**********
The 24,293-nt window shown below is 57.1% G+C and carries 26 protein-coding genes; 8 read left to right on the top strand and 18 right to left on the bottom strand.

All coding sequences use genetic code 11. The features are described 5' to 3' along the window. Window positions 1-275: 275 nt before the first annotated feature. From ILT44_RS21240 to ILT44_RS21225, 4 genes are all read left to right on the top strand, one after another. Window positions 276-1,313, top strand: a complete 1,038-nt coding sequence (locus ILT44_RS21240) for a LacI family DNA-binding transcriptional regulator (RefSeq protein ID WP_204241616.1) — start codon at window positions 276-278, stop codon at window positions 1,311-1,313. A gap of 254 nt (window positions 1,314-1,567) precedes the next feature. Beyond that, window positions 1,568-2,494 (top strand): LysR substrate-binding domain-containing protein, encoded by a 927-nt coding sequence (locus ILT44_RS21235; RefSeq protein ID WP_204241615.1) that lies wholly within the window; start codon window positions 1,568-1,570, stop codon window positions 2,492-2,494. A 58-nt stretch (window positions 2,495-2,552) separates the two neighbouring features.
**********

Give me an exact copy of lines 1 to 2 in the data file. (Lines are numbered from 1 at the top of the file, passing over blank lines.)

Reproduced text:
The 24,293-nt window shown below is 57.1% G+C and carries 26 protein-coding genes; 8 read left to right on the top strand and 18 right to left on the bottom strand.

All coding sequences use genetic code 11. The features are described 5' to 3' along the window. Window positions 1-275: 275 nt before the first annotated feature. From ILT44_RS21240 to ILT44_RS21225, 4 genes are all read left to right on the top strand, one after another. Window positions 276-1,313, top strand: a complete 1,038-nt coding sequence (locus ILT44_RS21240) for a LacI family DNA-binding transcriptional regulator (RefSeq protein ID WP_204241616.1) — start codon at window positions 276-278, stop codon at window positions 1,311-1,313. A gap of 254 nt (window positions 1,314-1,567) precedes the next feature. Beyond that, window positions 1,568-2,494 (top strand): LysR substrate-binding domain-containing protein, encoded by a 927-nt coding sequence (locus ILT44_RS21235; RefSeq protein ID WP_204241615.1) that lies wholly within the window; start codon window positions 1,568-1,570, stop codon window positions 2,492-2,494. A 58-nt stretch (window positions 2,495-2,552) separates the two neighbouring features.